Herbert Belar was born on March 5, 1901. He was a research fellow at the Radio Corporation of America's David Sarnoff Laboratory in Princeton, N.J., where, with his superior Harry F. Olson, he developed the first music synthesizers. Belar retired to Florida, where he died on December 7, 1997.
With RCA's huge investment in recorded and broadcast music, the company's engineers were quick to grasp the importance of Claude E. Shannon's groundbreaking 1948 paper, "A Mathematical Theory of Communications," the foundation stone of modern information theory. On May 11, 1950, Olson and Belar issued their first internal research report, "Preliminary Investigation of Modern Communication Theories Applied to Records and Music," in which they proposed to consider music mathematically as information and thus be able to generate music mathematically instead of from traditional instruments. On February 26, 1952, Olson and Belar demonstrated their first experimental model for David Sarnoff and other company officials, having it perform renditions of "Home Sweet Home" and "Blue Skies."
Another three years of research and experimentation were required to render more complex pieces and achieve something close to commercial sound quality. The Mark I Synthesizer was revealed to the world by Gen. David Sarnoff in a January 31, 1955 speech to the American Institute of Electrical Engineers, and a 12-inch demostration LP was offered commercially. Like all computers of the period, it was a massive array of 12 oscillator circuits, one for each of the basic 12 tones of the muscial scale, which could be modified by other circuits to produce almost any kind of sound. It was programmed using punched tape somewhat like player piano rolls. The Mark I was followed by the Mark II, which used magnetic tape and had twice as many tone oscillators. However, RCA's Victor recording division rejected the device to avoid friction with its contract recording artists and union musicians. The Mark I was donated to the Smithsonian Institution, and the Mark II to the new Columbia-Princeton Electronic Music Center in New York, where it was used by serial composers to test their theories and push the boundaries of composition. However, one student at the center, Robert Moog, developed the keyboard synthesizer that bears his name and led to the widespread use of synthesizers in popular music.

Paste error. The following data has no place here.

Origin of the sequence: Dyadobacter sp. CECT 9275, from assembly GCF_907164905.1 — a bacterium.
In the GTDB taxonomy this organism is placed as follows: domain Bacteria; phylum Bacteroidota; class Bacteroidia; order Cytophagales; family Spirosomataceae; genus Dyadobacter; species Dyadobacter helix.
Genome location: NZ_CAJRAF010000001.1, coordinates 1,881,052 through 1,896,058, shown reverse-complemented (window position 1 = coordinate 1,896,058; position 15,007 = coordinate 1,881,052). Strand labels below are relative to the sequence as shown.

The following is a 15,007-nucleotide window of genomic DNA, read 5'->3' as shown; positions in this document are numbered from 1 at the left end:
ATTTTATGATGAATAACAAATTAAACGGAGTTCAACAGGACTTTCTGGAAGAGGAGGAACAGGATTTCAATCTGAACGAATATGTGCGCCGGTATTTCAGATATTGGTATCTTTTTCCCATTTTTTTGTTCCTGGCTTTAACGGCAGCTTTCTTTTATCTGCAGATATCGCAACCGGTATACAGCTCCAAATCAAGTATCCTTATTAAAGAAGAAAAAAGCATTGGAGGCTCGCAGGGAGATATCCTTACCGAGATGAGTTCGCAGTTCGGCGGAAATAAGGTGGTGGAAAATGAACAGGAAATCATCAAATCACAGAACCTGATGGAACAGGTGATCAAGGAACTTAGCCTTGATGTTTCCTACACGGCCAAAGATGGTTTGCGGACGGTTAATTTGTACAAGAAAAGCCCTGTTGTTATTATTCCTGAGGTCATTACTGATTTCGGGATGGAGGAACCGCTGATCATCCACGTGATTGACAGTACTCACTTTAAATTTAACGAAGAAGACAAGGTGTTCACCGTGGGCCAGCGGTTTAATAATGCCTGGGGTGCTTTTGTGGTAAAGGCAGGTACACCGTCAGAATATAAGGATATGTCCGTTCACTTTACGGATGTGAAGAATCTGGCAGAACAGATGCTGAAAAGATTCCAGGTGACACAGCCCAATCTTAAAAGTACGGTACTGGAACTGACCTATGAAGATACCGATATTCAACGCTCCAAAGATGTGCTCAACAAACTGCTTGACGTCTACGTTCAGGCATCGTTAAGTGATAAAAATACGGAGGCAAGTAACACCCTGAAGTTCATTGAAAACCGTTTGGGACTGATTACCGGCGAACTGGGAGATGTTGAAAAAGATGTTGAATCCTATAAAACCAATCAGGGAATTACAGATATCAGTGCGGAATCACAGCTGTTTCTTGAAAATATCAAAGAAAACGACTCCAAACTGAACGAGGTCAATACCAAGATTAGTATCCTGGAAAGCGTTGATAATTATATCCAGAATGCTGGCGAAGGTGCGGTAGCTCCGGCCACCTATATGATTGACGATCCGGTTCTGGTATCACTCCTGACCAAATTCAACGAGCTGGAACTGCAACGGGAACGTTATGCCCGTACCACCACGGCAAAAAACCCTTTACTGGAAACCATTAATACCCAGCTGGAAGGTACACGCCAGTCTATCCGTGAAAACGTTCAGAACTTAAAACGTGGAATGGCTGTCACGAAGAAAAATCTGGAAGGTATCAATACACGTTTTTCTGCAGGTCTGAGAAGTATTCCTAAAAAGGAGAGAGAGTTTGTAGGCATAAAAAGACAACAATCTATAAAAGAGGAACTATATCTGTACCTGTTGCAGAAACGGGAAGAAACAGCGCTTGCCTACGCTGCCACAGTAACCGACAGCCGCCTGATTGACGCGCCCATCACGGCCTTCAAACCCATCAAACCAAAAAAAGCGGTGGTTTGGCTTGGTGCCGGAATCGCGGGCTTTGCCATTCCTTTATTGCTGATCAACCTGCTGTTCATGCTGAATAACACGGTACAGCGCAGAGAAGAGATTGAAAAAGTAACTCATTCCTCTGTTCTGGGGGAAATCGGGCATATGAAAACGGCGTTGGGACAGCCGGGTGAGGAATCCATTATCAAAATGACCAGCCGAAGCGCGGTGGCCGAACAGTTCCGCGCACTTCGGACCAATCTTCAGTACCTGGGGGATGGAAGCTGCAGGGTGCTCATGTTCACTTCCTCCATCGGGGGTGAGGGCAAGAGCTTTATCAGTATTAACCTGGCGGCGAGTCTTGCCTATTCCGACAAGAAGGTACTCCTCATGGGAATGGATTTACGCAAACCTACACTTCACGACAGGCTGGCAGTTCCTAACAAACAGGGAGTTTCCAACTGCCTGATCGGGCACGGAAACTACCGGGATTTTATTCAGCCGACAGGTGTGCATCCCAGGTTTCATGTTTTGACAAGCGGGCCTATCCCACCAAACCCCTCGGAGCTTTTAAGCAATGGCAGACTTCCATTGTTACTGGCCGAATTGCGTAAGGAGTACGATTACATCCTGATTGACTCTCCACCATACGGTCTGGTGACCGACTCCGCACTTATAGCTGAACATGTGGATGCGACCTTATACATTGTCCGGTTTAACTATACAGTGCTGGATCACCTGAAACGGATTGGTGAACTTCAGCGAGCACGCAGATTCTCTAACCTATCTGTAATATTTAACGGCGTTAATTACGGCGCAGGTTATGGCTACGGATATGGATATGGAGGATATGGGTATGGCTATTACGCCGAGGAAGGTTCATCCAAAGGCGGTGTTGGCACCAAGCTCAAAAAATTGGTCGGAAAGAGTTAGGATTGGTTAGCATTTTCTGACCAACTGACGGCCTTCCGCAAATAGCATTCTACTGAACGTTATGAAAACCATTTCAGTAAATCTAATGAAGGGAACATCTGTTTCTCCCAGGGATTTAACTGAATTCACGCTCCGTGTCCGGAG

As a spin-off from their work on the synthesizer, Olson and Belar also collaborated on a more complicated music composing machine and on a phonetic, i.e., voice activated, typewriter. Although not commercially successful for RCA, these projects were important precursors to later forms of electronic music, digital sound recording, and speech recognition systems.
From the description of The Herbert Belar collection of RCA documents, 1950-1967. (Hagley Museum & Library). WorldCat record id: 708247396